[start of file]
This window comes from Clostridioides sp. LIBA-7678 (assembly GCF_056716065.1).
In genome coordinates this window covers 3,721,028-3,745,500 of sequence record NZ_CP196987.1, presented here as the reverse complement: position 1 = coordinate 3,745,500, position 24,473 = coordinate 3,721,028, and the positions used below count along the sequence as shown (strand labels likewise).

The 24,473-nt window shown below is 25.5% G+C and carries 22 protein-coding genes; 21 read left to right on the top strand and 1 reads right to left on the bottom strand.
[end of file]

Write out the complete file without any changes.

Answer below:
This window comes from Clostridioides sp. LIBA-7678 (assembly GCF_056716065.1).
In genome coordinates this window covers 3,721,028-3,745,500 of sequence record NZ_CP196987.1, presented here as the reverse complement: position 1 = coordinate 3,745,500, position 24,473 = coordinate 3,721,028, and the positions used below count along the sequence as shown (strand labels likewise).

The 24,473-nt window shown below is 25.5% G+C and carries 22 protein-coding genes; 21 read left to right on the top strand and 1 reads right to left on the bottom strand.